Longtime Eastham resident Gail Hoffman, a former director of nursing at Bournewood Hospital in Brookline, died peacefully on Nov. 23, 2023 at Broad Reach Hospice (Liberty Commons) in Chatham. She had suffered a stroke after a period of declining health. Gail was 88.
The daughter of John Alfred Stevens and Elizabeth Fernstrom Stevens, Gail was born on May 9, 1935 in Pawtucket, R.I. She grew up in a modest home in Seekonk, where the family had a goat and some chickens.
After graduating from high school in East Providence in 1953, Gail graduated from Roger Williams School of Nursing in 1956, where she was class president. She later earned an M.Ed. from Cambridge College.
Gail worked as a registered nurse for 37 years, mostly at Bournewood Hospital. Her specialty was mental health nursing, said her daughter, Susan, and she was instrumental in helping the hospital transition from relying on electroconvulsive therapy to more targeted pharmacological treatment.
Gail was respected for her support of hospital staff and the families of patients. She oversaw staff and program development when Mass. Gov. Michael Dukakis declared 1984 “Bournewood Hospital Year.” In 1989 she was appointed director of nursing.
In 1957 Gail married David Hoffman. The couple had a son and daughter, and along with Gail’s sister, Nancy Carlson, and her children, they began to vacation each summer in the Campground Beach area of Eastham in the early 1960s. Susan recalls those summers fondly.
“We would spend the morning at Coast Guard Beach,” she said, “afternoons at the bay, and we’d walk the sand flats.”
Gail became attached to Eastham during those summers, and in 1989 she and David bought a house on Dyer Prince Road near Rock Harbor, a half mile from the bay. When they divorced later that year, Gail kept the house, and over the next decade, “I rented it in the summer to gain money to finish the interior and pay the mortgage,” she wrote in the memoir she composed at age 75. “I bought furniture from yard sales.”
“In 1999, at age 63, I retired,” Gail wrote. “I remember driving to the Cape, sitting in the sunshine on the deck steps, and crying with utter joy. This was all mine! I would walk to the beach, singing ‘Amazing Grace.’ ”
Gail prepared for her life in Eastham before she retired by taking summer courses at the Boston Museum School and by taking drawing and painting courses with Boston artists. “She had painted in oils, mainly still lifes, when she was young,” said Susan, “and when she returned to painting in retirement, she did Cape landscapes in oil.” Gail wrote in her memoir, “For years I enjoyed painting; however, I found that I liked viewing artists’ good work even more.”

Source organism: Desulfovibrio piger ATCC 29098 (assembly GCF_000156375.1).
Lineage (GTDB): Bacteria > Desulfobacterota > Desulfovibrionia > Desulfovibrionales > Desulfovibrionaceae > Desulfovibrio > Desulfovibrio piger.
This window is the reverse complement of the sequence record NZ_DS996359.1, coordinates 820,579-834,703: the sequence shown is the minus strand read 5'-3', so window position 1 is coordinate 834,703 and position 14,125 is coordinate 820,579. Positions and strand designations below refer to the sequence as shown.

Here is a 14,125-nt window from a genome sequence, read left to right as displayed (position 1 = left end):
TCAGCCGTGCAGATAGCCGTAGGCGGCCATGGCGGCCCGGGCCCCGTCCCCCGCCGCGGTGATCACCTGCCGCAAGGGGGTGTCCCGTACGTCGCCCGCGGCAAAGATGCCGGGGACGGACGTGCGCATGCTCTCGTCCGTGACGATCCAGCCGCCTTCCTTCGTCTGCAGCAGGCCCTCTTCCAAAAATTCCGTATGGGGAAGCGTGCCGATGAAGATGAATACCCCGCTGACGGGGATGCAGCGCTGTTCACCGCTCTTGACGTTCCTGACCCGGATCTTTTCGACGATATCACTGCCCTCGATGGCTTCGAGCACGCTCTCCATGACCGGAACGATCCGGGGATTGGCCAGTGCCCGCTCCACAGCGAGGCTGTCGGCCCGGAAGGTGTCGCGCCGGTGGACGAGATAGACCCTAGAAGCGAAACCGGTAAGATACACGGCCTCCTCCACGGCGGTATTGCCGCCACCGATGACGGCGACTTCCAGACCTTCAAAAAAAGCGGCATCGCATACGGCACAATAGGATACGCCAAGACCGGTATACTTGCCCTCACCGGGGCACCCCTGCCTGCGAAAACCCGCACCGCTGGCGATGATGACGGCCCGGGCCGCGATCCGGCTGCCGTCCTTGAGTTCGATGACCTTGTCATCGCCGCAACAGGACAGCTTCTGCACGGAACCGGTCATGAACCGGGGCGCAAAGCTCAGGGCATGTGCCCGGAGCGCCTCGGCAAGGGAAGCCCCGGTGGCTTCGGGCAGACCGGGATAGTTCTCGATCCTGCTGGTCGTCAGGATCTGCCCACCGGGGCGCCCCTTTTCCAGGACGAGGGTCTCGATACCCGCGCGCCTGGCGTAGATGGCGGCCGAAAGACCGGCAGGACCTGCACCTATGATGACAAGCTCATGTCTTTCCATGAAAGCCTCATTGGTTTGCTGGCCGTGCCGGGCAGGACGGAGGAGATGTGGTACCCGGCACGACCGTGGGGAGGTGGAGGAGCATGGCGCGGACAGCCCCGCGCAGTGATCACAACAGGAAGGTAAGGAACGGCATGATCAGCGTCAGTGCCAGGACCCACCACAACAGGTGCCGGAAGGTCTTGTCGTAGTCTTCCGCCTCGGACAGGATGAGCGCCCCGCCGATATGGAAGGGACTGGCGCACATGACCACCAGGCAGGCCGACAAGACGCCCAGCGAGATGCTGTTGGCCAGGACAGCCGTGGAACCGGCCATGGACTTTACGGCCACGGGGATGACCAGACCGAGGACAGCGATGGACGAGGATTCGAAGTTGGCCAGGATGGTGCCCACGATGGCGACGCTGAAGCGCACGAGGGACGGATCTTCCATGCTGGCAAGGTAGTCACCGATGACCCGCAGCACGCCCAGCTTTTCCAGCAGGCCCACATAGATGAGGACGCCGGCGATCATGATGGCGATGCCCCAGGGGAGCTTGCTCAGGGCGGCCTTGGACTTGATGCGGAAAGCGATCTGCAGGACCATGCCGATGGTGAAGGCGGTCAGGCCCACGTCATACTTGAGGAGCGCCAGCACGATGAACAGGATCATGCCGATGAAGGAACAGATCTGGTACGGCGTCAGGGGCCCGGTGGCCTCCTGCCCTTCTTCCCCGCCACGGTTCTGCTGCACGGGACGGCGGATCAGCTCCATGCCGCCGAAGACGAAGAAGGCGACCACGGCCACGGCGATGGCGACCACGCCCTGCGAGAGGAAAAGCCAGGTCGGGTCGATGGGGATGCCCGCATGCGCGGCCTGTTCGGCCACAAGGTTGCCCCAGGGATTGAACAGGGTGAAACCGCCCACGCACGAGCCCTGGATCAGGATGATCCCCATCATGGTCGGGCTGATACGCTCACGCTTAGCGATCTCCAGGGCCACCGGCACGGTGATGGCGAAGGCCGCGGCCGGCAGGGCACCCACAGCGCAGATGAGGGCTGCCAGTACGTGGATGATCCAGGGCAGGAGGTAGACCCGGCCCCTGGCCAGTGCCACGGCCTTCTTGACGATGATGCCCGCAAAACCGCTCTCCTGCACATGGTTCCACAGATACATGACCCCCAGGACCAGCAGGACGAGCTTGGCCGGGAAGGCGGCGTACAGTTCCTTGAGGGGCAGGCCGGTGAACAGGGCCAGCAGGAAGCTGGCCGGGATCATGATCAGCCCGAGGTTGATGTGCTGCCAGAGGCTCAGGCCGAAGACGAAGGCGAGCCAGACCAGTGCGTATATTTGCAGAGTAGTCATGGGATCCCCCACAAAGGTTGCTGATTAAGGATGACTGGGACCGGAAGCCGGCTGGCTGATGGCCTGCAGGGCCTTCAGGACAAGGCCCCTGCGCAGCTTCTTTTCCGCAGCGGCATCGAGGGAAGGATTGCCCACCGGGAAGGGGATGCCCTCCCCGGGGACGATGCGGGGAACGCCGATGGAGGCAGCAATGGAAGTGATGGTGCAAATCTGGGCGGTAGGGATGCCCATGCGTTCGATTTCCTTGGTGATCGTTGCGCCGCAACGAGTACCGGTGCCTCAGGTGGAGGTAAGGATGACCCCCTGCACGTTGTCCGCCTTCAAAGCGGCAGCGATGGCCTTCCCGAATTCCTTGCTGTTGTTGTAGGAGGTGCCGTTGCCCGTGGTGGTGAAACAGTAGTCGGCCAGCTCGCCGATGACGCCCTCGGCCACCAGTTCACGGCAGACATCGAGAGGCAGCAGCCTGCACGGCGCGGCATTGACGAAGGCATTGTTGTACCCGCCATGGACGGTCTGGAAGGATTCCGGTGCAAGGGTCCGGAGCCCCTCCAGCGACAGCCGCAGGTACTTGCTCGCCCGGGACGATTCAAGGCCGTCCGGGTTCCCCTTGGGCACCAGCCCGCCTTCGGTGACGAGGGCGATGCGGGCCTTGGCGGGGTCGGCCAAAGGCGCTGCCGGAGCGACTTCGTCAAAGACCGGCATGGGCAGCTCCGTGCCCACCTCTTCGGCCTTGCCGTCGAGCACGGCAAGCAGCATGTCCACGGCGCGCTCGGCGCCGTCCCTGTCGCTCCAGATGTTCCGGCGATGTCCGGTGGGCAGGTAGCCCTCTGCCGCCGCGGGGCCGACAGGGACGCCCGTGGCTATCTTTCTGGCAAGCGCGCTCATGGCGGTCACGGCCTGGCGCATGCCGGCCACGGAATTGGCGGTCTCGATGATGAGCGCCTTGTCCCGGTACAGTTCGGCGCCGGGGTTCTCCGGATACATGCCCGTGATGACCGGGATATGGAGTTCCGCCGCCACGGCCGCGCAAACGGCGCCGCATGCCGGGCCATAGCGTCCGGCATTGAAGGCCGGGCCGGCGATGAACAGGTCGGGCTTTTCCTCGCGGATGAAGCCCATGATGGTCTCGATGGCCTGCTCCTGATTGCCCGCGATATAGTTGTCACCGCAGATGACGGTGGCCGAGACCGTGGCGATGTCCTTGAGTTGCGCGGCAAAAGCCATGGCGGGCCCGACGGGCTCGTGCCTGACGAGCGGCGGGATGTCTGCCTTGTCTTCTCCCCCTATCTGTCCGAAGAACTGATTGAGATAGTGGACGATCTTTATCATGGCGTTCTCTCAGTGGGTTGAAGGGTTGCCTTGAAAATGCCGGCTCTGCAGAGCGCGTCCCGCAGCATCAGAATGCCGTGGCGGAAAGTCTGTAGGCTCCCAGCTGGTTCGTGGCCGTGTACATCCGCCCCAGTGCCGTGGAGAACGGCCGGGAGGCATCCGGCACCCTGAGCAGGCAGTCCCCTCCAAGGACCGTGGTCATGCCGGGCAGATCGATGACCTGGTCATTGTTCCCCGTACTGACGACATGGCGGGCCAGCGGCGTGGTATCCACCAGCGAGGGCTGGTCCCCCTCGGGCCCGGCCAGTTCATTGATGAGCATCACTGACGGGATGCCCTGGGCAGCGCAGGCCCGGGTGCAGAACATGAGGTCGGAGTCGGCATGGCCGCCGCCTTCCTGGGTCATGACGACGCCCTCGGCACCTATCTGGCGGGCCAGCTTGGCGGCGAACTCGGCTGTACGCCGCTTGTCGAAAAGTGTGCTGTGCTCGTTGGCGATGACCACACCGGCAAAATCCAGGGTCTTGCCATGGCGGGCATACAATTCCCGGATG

And Gail found plenty of good art to admire on the Outer Cape. She served as a docent at the Cape Cod Museum of Art in Dennis for many years, and she taught classes about the Provincetown Art Colony to Road Scholar groups visiting the Cape. She also traveled with her sister on Road Scholar trips to Europe to deepen her knowledge of art.
Gail served two terms on the Eastham Human Services Advisory Board, from 2003 to 2009, which brought her into contact with nonprofit agencies on the Cape; she served on the Orleans Arts Committee; and she was active in conservation efforts for the land that borders the marsh and bay on the Eastham side of Rock Harbor.
“There always seemed to be proposals to build on the end of her dead-end road,” Susan said. Gail wanted especially to protect “Dog Beach,” a bit of land on the edge of the marsh popular with dog walkers in the know.
Gail was also a citizen volunteer with Mass Audubon’s efforts to rescue diamondback sea turtles that nested at the creek near her home. If a sea turtle wandered onto the road, she would call for help.
Soon after retiring, Gail began attending the Chapel in the Pines, a small congregation affiliated with the Unitarian Universalist Association in Eastham. She served as a program coordinator, organizing weekly nondenominational events, many of them featuring naturalists, art historians, poets, steel drummers, and others highlighting the people and culture of the Outer Cape.
She took great pride in seeking out anyone involved in what makes Cape Cod unique and having them address the community. Gail had a special ability to welcome new members and keep them returning and engaged. During Covid she led outdoor story circles and organized community walks.
“Time has allowed me to define religion for myself,” Gail wrote. “I do not embrace any dogma. The great mystery of all life supports me. Buddhism offers me a way to be in the world. I have been attending the Unitarian chapel in town, enjoying their discussions. Here I find community. And, I have embraced solitude.”
Gail is survived by her brother, Donald Stevens of Barrington, R.I.; son David Hoffman and wife Lisa of Austin, Texas; daughter Susan Adams and husband Malcolm of Athens, Ga.; and grandchildren Kenneth, Robert, and Hilary Adams.
She was predeceased by her sister, Nancy Carlson, of Eastham.
A memorial gathering will take place at 1 p.m. on Sunday, Dec. 17 at the Chapel in the Pines in Eastham.
Donations in Gail’s memory may be made to the Nauset Fellowship at the Chapel in the Pines, on their website, or mailed to P.O. Box 831, Eastham 02642.